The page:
A Chavez Ravine - in every town
Ry Cooder is best known as the
producer of the Buena Vista Social Club album, the man responsible for the
international exposure of the group of brilliant though forgotten Cuban
musicians at the heart of the album and the film. For the best part of the last
20 years he has earned his bread by writing music for films such as Paris,
Texas, The Long Riders, Alamo Bay and many more. He hated the record
and touring routine, giving up doing ‘solo’ albums in 1988.
Younger people may not be aware
of his rich body of work which stretches back to the 1960s (see the link below
for his discography.) His latest project - Chavez Ravine - is a much
praised piece of work which tells the story of the destruction of a Los Angeles
neighbourhood by use of a kind of musical collage. It combines music from the
period with new material written by Cooder, his percussionist son Joachim, and
Latino writers who hail from the area.
Chavez Ravine took its name from
Julian Chavez, one of the first LA county supervisors who bought the land in
1840. It was a "self-sufficient and tight-knit community, a rare example of
small town life in a large urban metropolis." The area became a multicultural
community: Mexican American, but with Chinese American, Russian and Jewish
In 1946 the City of LA Planning
Commission developed a housing plan for supposedly "blighted areas" such as
Chavez Ravine. In 1950 the Housing Authority told the residents that their land
would be purchased and used for public housing. People to be displaced were
promised first refusal on housing in the planned Elysian Park Heights. Some of
the residents resisted the order to move, whilst others took the money and left.
Most of them received insubstantial or no compensation for their homes and
Using the power of "eminent
domain", which permitted the government to enforce purchase of private property
from individuals for projects deemed to be for the "public good", the City of LA
bought up the land and levelled most the buildings.
However, the public housing
would never be built. It was the subject of a decade long political and legal
battle. Whilst supporters of the public housing scheme considered it an
opportunity to provide improved services for poor Angelenos, opponents of the
plan, including our old friend corporate America, utilised the atmosphere of the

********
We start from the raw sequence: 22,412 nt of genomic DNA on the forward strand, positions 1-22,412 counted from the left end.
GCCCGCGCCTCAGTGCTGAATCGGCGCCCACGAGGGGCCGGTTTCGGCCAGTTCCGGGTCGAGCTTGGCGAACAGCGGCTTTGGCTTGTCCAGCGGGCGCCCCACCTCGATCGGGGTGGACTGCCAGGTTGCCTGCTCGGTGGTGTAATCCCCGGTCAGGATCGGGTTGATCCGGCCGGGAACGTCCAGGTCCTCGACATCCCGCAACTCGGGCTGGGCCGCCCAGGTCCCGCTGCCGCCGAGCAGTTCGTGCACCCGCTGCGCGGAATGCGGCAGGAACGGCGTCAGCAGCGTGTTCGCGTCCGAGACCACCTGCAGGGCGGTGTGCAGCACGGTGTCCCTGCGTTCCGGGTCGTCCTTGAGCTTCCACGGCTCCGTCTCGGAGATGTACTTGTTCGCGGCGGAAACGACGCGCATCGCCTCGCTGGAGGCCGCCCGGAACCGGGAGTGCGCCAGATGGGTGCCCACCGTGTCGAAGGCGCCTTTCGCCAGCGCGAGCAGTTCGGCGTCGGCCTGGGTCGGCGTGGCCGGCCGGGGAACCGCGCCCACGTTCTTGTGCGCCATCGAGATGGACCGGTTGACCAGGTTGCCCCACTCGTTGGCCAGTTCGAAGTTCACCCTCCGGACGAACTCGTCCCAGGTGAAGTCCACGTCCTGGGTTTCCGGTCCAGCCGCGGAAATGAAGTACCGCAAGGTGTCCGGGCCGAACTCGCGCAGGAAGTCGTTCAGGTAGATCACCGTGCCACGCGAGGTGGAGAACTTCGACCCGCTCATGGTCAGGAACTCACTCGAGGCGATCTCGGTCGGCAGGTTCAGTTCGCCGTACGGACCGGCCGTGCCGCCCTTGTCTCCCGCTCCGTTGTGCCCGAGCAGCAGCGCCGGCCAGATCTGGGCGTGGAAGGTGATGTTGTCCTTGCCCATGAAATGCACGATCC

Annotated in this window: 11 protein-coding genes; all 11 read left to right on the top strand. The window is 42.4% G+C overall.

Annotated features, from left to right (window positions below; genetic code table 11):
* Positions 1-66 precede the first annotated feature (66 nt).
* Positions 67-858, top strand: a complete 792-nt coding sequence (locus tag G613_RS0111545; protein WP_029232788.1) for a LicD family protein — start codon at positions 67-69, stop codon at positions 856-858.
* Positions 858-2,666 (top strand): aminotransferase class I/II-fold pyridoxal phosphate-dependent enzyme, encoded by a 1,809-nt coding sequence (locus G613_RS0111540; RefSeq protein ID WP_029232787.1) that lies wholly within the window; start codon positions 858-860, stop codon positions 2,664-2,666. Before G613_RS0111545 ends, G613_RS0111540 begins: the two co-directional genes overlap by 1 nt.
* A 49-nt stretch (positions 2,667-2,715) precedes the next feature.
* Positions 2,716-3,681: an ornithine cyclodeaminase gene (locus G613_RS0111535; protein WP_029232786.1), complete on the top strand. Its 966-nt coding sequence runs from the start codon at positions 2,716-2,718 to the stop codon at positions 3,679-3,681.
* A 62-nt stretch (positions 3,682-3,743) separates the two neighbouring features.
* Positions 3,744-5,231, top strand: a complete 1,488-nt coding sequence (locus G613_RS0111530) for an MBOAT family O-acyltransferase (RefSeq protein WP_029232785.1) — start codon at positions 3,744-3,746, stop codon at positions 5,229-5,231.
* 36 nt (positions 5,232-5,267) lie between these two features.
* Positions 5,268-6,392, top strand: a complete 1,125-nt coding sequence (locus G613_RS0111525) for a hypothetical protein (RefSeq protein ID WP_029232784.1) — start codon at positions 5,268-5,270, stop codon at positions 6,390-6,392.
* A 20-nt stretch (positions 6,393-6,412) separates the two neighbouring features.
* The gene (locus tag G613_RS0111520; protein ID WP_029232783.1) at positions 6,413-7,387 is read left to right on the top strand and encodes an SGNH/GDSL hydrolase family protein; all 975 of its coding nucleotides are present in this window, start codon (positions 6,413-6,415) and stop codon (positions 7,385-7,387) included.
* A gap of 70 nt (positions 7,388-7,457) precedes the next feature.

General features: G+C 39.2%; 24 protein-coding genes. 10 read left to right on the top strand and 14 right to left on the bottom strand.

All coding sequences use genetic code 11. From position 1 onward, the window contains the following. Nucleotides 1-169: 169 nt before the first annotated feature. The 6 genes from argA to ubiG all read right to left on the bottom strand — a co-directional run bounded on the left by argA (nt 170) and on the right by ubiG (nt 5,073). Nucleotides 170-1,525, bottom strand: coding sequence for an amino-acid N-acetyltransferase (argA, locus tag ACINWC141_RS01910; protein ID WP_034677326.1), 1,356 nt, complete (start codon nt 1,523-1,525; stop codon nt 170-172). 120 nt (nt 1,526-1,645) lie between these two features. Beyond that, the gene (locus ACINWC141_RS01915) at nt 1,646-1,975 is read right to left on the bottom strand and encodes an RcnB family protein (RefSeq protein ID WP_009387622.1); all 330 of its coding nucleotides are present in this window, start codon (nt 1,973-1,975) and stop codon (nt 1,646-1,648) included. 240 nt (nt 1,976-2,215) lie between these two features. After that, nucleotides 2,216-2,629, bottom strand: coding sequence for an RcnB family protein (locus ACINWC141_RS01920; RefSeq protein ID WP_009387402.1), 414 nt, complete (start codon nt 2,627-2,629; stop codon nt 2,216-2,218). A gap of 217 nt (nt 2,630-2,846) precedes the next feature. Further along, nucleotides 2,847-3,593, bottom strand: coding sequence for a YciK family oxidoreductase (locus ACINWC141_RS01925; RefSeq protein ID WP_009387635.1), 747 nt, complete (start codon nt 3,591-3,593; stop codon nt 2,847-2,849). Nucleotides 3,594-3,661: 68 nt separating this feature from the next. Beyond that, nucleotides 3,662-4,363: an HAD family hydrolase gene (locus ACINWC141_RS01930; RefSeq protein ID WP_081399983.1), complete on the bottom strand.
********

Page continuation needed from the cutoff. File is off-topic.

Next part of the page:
McCarthy era to denounce the very idea as a 'socialist plot'.
In 1952 Frank Wilkinson,
assistant director of the LA County Housing Authority, one of the main
proponents of the Elysian Heights plan, was called before the Un-American
Activities Committee. Refusing to answer questions about organisations he had
been a member of or known, he was sacked from his job and imprisoned for a year.
Others suffered a similar fate.
The election of new Mayor
Poulson in 1953 meant the project's days were numbered. He ran for office with
opposition to public housing projects as a central plank of his 'programme'; a
scandalous example of "un-American" spending. When elected, Poulson was able to
buy back the Chavez Ravine land from the federal government at a greatly reduced
cost, with the stipulation that it would be used for a "public purpose". This
"public purpose" proved to be the building of a new LA Dodgers baseball stadium.
As Frank Wilkinson explained,
"We'd spent millions of dollars getting ready for it, and the Dodgers picked it
up just for a fraction of that. It was a tragedy for the people, and from the
County it was the most hypocritical thing that could possibly happen."
There was eventually a
referendum on the issue which the owners of the Dodgers won by a scant 3%. That
great American hero Ronald Reagan made one of his off-screen appearances
denouncing the lefty "baseball haters" who opposed the Dodgers stadium. After
various legal challenges the last remaining residents were dragged away (see
picture) and the stadium was built and opened in 1962.
Cooder's CD was inspired by the
story of this injustice as told in two books. One was a book of photos by Don
Normack, Chavez Ravine 1949: A Los Angeles Story”. Normack,
fascinated by a visit to Chavez Ravine in 1949, spent a year taking pictures of
the local community. At the time, of course, he did not know that he was
recording the last days of this community.
The second book was by UCLA
Professor Dana Cuff: “The Provisional City: Los Angeles Stories of Architecture
and Urbanism. Frank Wilkinson, now in his nineties, is one of the characters in
her book, and Cooder contacted him after meeting Cuff. His recorded voice
appears on ‘Don’t call me Red”.
Three years ago Non Normack
asked Cooder to provide music for a short film of the photographer’s reunion
with families from La Loma, Bishop and Palo Verde, the three neighbourhoods of
Chavez Ravine. The project originated out of this.
Cooder, who grew up in middle
class Santa Monica remembers reading stories when he was child and the comments